Food banks are now common in the UK; many people are in difficulties because of the heavy cost of housing, ever increasing fuel bills and low income. These costs are unlikely to fall, and continuing pressure on earnings leaves many families unable to cope.

Part of the Food Bank warehouse
Part of the Food Bank warehouse
Food banks are operating in every part of the world, not just in the UK. Wherever the need exists volunteers are doing their best to help, but it's not always easy.

In Britain the Trussell Trust and FareShare UK make it relatively straightforward to start a local food charity.

Local action - The St Neots Food Bank in my own town was started by a group of churches in the summer of 2013 and began distributing food packages in October; they used the Trussell Trust model and have found the guidance, materials and expertise provided by them very helpful. The photo shows stored food being catalogued before being used to make up food packages for distribution.

The process - This is straightforward in principle, but needs dedicated time and effort by teams of volunteers.

  • The food is non-perishable (canned and dry products) and is donated by churches, schools, and individual shoppers via collection days at supermarkets.
  • Donated food is taken to the warehouse, weighed, labelled, sorted and stored in crates. Packages for distribution are made up in a range of sizes intended to last for three days.
  • Packages are taken to two distribution centres in the town.
  • Local organisations are given Food Bank Vouchers to give out when they become aware of a need. Voucher holders include schools, the Citizens Advice Bureau, doctor's surgeries and so forth.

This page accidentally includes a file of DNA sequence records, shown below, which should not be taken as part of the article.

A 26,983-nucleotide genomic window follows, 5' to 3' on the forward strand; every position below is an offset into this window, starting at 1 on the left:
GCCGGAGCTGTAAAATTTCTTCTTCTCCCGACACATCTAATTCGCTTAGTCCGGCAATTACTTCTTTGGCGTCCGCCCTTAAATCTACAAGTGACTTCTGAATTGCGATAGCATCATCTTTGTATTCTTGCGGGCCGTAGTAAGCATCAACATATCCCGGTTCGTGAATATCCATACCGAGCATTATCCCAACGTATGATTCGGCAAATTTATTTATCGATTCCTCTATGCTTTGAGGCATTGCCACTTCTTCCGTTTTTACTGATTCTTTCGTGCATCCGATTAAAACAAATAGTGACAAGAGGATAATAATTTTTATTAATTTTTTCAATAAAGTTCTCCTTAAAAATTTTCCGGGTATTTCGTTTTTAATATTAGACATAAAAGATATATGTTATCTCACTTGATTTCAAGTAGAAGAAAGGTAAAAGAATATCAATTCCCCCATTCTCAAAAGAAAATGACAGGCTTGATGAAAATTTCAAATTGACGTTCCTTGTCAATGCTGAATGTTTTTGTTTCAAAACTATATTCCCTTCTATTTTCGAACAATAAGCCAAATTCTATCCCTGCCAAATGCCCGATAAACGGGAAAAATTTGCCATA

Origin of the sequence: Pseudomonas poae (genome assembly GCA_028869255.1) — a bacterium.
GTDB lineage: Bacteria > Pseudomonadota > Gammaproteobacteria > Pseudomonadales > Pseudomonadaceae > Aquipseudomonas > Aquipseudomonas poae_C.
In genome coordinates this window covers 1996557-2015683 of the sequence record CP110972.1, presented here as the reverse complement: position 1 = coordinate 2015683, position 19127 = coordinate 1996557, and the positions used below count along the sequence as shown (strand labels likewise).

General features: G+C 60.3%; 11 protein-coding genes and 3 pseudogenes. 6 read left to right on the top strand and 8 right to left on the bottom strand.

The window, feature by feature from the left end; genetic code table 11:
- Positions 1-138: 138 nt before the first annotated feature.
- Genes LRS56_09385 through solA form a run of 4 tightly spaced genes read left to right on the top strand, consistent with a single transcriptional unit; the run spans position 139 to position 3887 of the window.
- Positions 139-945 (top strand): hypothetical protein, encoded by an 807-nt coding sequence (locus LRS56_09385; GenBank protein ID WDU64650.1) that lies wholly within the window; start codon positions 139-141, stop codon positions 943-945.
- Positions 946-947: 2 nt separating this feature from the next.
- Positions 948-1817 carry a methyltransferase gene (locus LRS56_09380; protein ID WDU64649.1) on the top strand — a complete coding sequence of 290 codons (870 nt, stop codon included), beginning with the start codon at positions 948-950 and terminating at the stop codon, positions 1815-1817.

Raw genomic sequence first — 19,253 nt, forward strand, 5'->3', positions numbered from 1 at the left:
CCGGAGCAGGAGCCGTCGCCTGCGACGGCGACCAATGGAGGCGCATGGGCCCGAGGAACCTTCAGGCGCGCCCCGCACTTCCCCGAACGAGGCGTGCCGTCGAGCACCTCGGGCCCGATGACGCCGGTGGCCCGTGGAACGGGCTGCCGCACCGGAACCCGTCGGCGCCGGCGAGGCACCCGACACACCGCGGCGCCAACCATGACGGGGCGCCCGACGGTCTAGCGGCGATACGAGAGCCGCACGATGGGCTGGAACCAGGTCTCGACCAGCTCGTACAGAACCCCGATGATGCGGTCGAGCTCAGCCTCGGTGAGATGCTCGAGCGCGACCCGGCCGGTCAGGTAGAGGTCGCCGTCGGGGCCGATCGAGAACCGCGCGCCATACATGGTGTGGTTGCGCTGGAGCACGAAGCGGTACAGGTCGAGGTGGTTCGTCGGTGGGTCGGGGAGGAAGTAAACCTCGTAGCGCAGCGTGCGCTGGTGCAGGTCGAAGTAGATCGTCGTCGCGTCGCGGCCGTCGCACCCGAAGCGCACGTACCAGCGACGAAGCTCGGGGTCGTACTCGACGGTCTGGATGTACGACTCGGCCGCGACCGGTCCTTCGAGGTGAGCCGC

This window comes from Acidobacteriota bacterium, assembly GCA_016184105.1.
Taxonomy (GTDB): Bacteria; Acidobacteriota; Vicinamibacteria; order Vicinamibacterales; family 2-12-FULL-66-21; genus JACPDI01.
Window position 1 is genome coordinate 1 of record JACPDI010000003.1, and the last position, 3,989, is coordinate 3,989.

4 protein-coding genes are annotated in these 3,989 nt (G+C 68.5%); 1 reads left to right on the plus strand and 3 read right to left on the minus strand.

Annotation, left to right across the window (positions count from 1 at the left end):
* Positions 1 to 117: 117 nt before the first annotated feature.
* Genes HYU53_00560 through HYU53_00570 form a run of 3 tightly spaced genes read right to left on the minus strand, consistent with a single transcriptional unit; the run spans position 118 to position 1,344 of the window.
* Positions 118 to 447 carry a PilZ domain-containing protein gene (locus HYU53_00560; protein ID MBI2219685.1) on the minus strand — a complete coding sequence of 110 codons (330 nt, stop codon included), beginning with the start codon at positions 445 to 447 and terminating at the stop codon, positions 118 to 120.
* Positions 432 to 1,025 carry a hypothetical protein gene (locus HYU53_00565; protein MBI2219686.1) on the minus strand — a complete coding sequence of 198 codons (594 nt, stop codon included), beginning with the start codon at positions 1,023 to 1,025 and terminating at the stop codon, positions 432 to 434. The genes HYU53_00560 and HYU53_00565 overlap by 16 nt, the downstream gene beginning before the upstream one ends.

• People who have received a voucher take it to a distribution centre and exchange it for a food package.
This approach enables the Food Bank to focus on collecting, managing and providing food supplies without being involved in deciding who is in need. The voucher-holding agencies have the responsibility and necessary knowledge to do this.

Why are food banks needed? - It is, of course, right and good that churches and other groups are willing and able to provide this service to the community. And it's wonderful that the public and local businesses are willing to donate food and help in so many other ways. In St Neots a local furniture shop provides much of the warehouse and office space and additional storage has been given by another business.

But why is it necessary? Why, in twenty-first century Britain, is there a need (and, it has to be said, a steadily growing need) for food banks? [Tweet it!] There are a number of reasons and they have to do with the economy but also with government action (or lack of it, or too much of it). There has been some debate, but not enough appropriate action.

I'm not going to elaborate here, instead I'll point you to this recent article in The Guardian.


Questions:

  • Does it surprise you that food banks are becoming much more common in the UK?
  • How do you think government policy might be changed to reduce the need for them?
  • Do you think things will be better or worse in two years time?
  • Is there anything you can do to help address local needs?

See also:

25 November 2013